As a coach I have been guilty of setting 400m loosen as a warm up - in fact it became a mainstay to every session. Not that there is much drastically wrong with it, apart from the fact that it didn't really do much other than get the swimmer wet! Once in and the loosen completed we would then go into some building work and actually address 'warming up' (as opposed to the cooling down offered by a slow 400m in water colder than the air temperature on deck!) When I started to look at my warm ups a bit closer, I realised that I was just trying to 'take up' the first 20 minutes or so of a 2hr session, because usually what I wanted to get out of the session didn't require 2 hours...
The other issue I found with this is that in a competition there is rarely the opportunity to swim 400 loosen, do some build work, and then race! More so plod erratically in a packed pool for 20 minutes, do some dives, sit down for 2 hours and then race! The result of this (slightly less than scientific) self study was that I took the decision to pretty much get rid of pool warm ups (NB at competitions we will advise swimmers to get into the warm up session as a familiarisation process - dives, turns, check out the pool bottom etc. and usually this is sufficiently done when the sprint lanes open and some better quality swimming can be achieved).
In order to maximise the warm up process we utilise the RAMP process - and we do this before each session, on land, and we can then take it with us to competitions and do it before we race, ensuring we are primed and ready to go fast! But what is RAMP...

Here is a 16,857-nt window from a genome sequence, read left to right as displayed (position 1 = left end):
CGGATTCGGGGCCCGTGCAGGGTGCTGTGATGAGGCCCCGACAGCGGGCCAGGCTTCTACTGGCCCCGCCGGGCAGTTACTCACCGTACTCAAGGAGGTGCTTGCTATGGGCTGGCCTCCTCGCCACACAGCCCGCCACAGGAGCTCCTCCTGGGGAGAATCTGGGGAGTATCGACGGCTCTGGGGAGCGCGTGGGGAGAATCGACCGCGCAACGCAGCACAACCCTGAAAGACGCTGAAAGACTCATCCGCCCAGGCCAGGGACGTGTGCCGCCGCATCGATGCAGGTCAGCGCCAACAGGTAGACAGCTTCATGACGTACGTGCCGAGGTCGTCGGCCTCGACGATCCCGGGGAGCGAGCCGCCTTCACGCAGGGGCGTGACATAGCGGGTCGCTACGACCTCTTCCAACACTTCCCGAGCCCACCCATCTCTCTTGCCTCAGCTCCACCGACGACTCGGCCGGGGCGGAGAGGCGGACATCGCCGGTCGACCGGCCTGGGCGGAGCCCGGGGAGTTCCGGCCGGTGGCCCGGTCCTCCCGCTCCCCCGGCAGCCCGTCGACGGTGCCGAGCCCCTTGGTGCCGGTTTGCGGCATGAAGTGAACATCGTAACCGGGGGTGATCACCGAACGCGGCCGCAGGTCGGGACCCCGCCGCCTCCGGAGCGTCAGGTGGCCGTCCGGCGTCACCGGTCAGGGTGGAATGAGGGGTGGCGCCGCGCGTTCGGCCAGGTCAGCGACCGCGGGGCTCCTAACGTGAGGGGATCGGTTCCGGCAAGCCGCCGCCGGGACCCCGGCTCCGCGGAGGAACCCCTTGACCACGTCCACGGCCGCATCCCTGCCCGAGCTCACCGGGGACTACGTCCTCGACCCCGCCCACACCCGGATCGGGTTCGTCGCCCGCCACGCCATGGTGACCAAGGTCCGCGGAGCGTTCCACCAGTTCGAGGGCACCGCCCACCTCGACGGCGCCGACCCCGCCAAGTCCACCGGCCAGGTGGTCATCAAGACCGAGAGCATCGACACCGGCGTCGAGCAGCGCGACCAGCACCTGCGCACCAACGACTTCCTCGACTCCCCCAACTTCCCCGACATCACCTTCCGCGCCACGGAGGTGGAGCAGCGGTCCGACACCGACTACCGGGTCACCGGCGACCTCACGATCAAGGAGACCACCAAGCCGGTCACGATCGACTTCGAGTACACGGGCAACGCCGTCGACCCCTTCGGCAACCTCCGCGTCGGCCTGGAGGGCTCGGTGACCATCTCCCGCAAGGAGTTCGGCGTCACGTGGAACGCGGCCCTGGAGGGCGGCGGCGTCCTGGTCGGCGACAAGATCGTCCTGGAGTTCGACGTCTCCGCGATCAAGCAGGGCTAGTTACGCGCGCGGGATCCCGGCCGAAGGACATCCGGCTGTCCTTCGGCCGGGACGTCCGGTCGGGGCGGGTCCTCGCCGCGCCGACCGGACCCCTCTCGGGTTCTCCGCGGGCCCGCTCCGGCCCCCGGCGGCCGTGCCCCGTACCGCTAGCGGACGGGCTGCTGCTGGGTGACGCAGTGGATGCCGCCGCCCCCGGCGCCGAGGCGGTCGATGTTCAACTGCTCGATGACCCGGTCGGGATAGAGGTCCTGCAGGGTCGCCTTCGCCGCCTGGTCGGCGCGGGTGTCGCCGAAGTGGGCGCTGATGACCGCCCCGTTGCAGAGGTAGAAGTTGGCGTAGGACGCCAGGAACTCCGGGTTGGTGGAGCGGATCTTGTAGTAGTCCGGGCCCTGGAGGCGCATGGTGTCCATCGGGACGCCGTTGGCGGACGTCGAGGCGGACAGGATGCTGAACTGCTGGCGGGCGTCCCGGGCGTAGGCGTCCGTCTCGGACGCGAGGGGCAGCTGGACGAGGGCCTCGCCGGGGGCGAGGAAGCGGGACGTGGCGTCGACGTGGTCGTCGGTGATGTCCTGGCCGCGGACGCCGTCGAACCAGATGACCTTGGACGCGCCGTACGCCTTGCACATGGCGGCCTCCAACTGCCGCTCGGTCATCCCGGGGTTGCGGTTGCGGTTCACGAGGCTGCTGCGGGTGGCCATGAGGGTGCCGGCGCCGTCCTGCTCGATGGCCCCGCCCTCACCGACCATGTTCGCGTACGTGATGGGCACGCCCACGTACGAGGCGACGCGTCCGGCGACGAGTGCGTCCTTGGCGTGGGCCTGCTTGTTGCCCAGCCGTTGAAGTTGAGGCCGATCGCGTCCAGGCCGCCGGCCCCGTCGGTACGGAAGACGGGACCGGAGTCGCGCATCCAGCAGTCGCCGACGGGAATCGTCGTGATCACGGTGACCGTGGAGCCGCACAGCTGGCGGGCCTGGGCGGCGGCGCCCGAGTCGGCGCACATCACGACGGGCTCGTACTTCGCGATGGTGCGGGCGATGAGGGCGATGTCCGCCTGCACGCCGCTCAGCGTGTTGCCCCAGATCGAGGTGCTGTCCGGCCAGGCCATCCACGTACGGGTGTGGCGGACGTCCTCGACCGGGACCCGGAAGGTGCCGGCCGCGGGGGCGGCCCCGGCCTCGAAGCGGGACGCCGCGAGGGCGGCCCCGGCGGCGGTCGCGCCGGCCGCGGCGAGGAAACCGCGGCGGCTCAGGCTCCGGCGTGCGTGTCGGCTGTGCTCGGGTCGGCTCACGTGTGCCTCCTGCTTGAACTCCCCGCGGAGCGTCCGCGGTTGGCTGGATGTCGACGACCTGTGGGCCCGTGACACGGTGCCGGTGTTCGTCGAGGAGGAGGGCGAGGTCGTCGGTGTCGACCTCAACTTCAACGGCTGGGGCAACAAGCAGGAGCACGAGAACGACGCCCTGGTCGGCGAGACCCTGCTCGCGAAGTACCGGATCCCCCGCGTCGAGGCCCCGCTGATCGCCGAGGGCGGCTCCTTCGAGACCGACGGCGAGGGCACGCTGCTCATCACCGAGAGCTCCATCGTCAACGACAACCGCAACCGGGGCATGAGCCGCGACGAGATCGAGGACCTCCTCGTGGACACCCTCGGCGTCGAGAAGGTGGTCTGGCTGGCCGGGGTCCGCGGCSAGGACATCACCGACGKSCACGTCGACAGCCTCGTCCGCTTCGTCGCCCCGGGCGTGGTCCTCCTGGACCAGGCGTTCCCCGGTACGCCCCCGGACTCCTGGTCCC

Raise the body temperature Activate and Mobilise the body, joints and muscles Potentiate (prime, get ready) the key muscle groups
Seems simple enough - so how exactly does it work?
R - this can be any activity that raises the heart rate and body temperature: skipping, jogging on spot, dynamic stretching, body weight squats/push ups for those more advanced... The key here is to get the slight layer of sweat on the backs of the hands and the upper lip - at this point the muscles should be the right temperature to be worked dynamically! 3 minutes is a good guide... try 20 seconds high knees jogging on the spot, 20 seconds rest and go 4x through, see if you get a little sweat on!
AM - this is the time to work on mobilising and activating the main muscle groups/joints etc that will be used during the activity - as we are looking at swimming that kind of gives us free reign on exercise selection because we are doing a full body sport. There will be areas such as the shoulders that are used more predominantly and which should be included in all mobility sections pre swim, otherwise focus on areas of weakness or include a variety so that from session to session all areas are covered at least once. 2-3 sets of 4 quality repetitions over 4 different exercises works well, or you could try a 5 in 5 combo - 5 exercises (45 seconds on, 15 seconds off) in 5 minutes for really covering all bases!
P - time to get the body primed and prepped and ready to swim fast. Explosive actions such as squat jumps (being very careful if on deck), power push ups, medicine ball slams, fast band work or even taking to the starting blocks and performing some 15m sprints is a great way of switching everything full on (the latter ideal at the start of any competition for working pool familiarisation, but dry side actions will be required and should;d be practiced also for when a block isn't available prior to a race!) Again here I like 2-3 sets of 4 repetitions... Give a small circuit a go: 4x squat jumps, 4x medi ball slams, 20 seconds fast band swimmers, rest a while and repeat, that'll get you cooking!
In total a good quality RAMP warm up will take approximately 10 minutes and it can be tweaked to take more or less time depending on the stage of proximity to your race.
We practice these warm ups prior to training sessions and then we hit the pool with fast stuff first so we are prepared to go at full speed from the first time we hit the water. This readies us for competition and ensures we are comfortable and competent at prepping the body to perform maximally, with minimal time and fuss!
Feel free to share some ideas by commenting below and keep tuned in for more on our mobility series starting next month!